Breast implant patients will find relief with a new pain pump that minimizes discomfort. This video, featuring Dr. Paul Zwiebel, explains how it works.
Much of the pain caused by breast augmentation is due to the fact that the body tissue in and around the implant has to have some time to get used to being more cramped. Those who get their implant put under the muscle – also known as a submuscular implant – will be in more pain than those whose implant sits on top of the muscle. This is because the muscle needs time to stretch out over the implant. The process only takes three to four days, but can be very painful for patients, affecting their ability to do everything from pumping gas to washing hair.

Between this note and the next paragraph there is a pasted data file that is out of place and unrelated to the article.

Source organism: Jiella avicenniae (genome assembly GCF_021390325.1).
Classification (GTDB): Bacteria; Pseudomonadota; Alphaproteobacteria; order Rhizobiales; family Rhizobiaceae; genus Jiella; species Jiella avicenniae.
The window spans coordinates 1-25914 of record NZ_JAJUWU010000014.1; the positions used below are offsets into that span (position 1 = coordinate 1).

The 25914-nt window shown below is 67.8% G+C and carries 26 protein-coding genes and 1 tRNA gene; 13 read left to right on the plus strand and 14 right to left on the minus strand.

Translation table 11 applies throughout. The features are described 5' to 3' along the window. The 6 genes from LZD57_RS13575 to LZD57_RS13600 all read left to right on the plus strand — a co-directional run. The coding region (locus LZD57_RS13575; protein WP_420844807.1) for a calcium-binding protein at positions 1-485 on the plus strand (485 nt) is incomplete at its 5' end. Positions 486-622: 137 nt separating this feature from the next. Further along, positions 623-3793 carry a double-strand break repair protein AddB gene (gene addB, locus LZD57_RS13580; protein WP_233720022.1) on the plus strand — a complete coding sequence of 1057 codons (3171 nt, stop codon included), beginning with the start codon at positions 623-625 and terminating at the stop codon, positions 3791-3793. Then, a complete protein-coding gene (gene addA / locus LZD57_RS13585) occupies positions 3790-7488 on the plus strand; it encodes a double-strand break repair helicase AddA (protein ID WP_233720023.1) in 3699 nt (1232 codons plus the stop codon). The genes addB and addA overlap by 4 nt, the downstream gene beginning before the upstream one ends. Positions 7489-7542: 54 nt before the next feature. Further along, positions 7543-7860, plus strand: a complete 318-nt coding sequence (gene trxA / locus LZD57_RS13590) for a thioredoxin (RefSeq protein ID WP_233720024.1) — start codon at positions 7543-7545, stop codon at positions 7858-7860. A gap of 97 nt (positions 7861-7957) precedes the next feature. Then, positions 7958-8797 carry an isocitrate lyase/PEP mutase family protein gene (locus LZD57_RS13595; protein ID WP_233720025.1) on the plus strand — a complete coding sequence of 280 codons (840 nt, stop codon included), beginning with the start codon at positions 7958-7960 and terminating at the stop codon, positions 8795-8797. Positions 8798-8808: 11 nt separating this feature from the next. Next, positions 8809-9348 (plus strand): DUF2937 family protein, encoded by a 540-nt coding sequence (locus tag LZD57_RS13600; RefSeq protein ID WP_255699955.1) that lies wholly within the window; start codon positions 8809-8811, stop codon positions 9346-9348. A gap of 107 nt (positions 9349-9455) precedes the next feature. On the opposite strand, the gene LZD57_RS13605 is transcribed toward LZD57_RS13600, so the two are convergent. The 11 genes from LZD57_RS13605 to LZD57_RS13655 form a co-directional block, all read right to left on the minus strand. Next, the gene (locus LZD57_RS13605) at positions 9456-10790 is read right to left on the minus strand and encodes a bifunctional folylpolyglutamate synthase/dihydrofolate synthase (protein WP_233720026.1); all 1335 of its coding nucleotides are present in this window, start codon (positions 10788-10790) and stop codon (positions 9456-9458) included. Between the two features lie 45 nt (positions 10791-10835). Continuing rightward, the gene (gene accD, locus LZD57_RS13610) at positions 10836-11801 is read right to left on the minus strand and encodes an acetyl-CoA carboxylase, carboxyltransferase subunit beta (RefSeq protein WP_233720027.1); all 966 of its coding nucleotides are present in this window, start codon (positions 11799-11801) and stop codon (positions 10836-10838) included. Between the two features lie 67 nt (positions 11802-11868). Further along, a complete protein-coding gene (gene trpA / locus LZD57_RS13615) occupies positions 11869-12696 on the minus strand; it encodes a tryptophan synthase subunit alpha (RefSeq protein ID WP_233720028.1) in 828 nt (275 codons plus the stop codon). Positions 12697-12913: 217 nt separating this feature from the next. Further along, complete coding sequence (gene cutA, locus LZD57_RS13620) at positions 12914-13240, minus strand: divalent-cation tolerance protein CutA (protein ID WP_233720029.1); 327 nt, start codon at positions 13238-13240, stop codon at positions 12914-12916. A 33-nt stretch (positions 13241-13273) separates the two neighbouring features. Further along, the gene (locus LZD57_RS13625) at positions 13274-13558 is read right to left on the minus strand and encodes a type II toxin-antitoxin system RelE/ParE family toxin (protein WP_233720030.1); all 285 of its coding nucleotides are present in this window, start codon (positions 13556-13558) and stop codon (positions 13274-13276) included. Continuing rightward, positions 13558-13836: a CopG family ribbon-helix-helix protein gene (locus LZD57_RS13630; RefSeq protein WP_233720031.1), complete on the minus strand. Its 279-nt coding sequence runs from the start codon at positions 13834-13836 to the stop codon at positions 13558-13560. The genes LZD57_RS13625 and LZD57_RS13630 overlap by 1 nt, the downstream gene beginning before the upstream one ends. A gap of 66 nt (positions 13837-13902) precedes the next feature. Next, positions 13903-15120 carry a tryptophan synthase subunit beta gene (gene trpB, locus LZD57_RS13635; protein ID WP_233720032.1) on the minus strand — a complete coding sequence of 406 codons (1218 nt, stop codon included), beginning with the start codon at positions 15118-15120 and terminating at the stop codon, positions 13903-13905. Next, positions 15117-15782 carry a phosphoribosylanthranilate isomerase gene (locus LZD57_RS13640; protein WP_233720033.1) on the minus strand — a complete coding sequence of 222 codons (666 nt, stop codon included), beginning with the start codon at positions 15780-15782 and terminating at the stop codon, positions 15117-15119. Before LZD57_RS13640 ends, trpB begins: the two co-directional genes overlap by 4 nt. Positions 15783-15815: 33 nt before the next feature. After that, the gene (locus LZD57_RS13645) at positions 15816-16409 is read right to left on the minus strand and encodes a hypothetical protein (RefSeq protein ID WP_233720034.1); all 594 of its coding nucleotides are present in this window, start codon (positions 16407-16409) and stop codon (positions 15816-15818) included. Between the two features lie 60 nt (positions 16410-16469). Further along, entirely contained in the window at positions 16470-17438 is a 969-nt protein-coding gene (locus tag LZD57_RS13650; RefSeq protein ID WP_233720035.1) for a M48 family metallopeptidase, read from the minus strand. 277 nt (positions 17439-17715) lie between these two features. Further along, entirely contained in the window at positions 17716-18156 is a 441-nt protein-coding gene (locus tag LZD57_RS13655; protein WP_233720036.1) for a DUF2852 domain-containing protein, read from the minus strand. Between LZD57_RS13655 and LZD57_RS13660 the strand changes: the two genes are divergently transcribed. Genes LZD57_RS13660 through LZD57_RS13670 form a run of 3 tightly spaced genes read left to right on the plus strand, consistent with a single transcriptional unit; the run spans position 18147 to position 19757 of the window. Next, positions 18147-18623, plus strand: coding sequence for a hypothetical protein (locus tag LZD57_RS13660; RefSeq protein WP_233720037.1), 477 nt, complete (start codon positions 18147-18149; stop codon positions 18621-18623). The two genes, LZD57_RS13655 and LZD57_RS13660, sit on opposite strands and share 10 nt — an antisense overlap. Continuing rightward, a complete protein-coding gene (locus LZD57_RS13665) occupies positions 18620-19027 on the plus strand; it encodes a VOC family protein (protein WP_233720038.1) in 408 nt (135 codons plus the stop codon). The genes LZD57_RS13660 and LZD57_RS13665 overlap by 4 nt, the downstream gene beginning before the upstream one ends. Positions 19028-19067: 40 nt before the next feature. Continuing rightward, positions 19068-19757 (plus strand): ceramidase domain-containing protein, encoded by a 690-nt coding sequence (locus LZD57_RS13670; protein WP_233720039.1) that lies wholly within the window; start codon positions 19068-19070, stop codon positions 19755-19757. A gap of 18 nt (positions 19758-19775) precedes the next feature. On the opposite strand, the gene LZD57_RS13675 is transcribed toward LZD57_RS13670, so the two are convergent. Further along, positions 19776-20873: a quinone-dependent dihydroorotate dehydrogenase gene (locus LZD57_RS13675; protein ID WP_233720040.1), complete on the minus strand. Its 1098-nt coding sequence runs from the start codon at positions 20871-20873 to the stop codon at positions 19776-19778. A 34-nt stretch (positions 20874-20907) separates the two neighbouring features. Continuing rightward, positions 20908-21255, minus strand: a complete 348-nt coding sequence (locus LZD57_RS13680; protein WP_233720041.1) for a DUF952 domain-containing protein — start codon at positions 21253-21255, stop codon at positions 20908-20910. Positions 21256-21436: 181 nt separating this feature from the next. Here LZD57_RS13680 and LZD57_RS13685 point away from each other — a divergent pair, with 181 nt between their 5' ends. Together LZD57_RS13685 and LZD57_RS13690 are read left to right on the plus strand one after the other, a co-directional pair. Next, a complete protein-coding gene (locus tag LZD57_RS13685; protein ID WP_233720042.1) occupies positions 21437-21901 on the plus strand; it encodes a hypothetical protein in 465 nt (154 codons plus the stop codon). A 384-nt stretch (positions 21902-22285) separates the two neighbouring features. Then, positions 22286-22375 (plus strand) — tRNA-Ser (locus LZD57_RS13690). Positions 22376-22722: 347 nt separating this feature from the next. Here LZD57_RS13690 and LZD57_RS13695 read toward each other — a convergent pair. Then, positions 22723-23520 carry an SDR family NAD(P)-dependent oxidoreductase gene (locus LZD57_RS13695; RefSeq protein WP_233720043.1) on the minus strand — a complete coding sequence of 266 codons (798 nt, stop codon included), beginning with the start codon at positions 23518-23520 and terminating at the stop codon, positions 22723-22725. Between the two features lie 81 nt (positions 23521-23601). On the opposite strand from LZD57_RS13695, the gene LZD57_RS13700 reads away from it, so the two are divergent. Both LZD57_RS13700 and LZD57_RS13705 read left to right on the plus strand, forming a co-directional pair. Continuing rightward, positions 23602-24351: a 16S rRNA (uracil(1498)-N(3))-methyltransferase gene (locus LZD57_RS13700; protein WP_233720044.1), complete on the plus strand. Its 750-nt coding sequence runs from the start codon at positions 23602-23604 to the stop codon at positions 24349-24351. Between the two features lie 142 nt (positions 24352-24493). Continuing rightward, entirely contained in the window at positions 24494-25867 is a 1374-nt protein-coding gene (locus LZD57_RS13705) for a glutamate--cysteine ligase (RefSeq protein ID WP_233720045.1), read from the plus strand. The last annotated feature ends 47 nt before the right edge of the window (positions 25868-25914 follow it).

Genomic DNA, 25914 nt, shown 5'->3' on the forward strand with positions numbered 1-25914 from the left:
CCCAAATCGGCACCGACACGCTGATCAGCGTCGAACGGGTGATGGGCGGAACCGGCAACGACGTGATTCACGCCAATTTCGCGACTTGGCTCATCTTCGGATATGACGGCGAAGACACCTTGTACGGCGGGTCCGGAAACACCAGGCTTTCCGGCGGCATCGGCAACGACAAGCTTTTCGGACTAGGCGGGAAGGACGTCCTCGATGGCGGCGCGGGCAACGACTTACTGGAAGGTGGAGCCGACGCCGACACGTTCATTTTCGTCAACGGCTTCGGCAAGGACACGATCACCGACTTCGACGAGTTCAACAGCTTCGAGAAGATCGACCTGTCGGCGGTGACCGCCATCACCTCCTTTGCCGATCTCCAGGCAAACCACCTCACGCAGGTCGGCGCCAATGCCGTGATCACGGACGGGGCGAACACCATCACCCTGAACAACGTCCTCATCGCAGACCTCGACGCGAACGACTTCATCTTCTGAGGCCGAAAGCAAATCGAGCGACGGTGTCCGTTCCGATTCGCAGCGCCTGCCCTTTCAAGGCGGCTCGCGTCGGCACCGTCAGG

Dr. Paul Zwiebel is a practicing plastic surgeon based in Littleton, Colorado, for over 25 years. He has followed approximately 500 patients for the past few years in an attempt to find out if pain pumps can give post-operative patients any additional benefit in their recovery.
A pain pump is a device put in during surgery which delivers a continuous flow of local anesthetic to the patient during the first few days after surgery. Because the anesthetic is local and not a painkiller, the patient may experience fewer side effects and be able to recover faster. “We have been using the pain pump routinely with breast augmentation and have had some wonderful results,” says Dr. Zwiebel.
What Dr. Zwiebel found is that pain management was dramatically improved for most patients. “The advantage is that the pump is working as a continuous infusion, so there are no peaks and valleys.”
Pain pumps are available on the general market, so patients planning to get breast implants can ask their surgeon about using a pain pump.